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Crysis
Rather than use a timedemo, I tested Crysis by playing the game and using FRAPS to record frame rates. Because this way of doing things can introduce a lot of variation from one run to the next, I tested each card in five 60-second gameplay sessions.

Also, I've chosen a new area for testing Crysis. This time, I'm on a hillside in the recovery level having a firefight with six or seven of the bad guys. As before, I've tested at two different settings, with the game's "High" quality presets and with its "Very high" ones, also.

We've clearly moved to the more difficult portion of our program. Both AMD and Nvidia have managed to squeeze additional performance out of Crysis using two GPUs, but neither company has had much success with three GPUs or more. At both quality levels we tested, Nvidia has the upper hand in dual-GPU performance, which means even the GeForce 9800 GX2—an older breed of dual-GPU graphics card—outperforms the 4870 X2.

Assassin's Creed
There has been some controversy surrounding the PC version of Assassin's Creed, but I couldn't resist testing it, in part because it's such a gorgeous, well-produced game. Also, hey, I was curious to see how the performance picture looks for myself. The originally shipped version of this game can take advantage of the Radeon HD 3000- and 4000-series GPUs' DirectX 10.1 capabilities to get a frame rate boost with antialiasing, and as you may have heard, Ubisoft chose to remove the DX10.1 path in an update to the game. I chose to test the game without this patch, leaving DX10.1 support intact.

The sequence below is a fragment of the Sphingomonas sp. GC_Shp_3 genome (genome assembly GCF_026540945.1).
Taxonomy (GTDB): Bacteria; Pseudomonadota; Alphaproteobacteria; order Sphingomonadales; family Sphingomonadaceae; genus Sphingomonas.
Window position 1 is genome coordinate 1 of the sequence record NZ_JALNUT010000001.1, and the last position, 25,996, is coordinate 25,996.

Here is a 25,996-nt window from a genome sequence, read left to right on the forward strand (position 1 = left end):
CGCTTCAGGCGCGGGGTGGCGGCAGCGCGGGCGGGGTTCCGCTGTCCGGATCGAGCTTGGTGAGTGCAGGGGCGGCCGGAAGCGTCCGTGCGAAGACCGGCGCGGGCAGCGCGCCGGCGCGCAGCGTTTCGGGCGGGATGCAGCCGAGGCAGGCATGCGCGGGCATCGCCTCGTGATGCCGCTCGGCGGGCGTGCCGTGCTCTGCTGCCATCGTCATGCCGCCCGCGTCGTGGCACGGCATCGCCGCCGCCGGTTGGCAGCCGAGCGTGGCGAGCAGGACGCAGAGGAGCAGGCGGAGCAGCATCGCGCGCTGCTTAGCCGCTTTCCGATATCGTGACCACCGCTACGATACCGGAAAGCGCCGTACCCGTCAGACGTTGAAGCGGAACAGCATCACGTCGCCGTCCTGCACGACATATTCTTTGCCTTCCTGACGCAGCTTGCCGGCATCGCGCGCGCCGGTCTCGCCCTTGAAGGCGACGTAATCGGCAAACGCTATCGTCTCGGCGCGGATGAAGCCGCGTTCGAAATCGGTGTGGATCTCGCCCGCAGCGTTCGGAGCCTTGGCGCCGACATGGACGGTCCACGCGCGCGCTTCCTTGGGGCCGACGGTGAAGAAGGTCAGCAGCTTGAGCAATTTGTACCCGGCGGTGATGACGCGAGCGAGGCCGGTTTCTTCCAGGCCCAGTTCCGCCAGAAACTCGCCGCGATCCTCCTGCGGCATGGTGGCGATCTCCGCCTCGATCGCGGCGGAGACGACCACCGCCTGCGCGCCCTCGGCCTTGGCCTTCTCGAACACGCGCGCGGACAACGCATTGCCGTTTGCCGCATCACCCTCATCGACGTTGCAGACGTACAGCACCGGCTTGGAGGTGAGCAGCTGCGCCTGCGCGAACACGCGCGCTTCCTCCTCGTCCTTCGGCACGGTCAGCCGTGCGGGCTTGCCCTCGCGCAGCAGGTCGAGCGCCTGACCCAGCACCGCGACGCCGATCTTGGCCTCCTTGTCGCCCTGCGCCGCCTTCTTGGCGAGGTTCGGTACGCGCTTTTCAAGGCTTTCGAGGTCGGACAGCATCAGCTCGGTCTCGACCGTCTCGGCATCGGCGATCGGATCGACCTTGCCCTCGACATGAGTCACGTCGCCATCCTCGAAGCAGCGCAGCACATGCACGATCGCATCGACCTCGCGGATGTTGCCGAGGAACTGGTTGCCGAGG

I used our standard FRAPS procedure here, five sessions of 60 seconds each, while free-running across the rooftops in Damascus. All of the game's quality options were maxed out, and I had to edit a config file manually in order to enable 4X AA at this resolution.

Here's another game where two GPUs can help, but additional ones just get in the way. This time around, though, the Radeons clearly have the upper hand, no doubt due in part to their support for this game's optimized antialiasing performance with DirectX 10.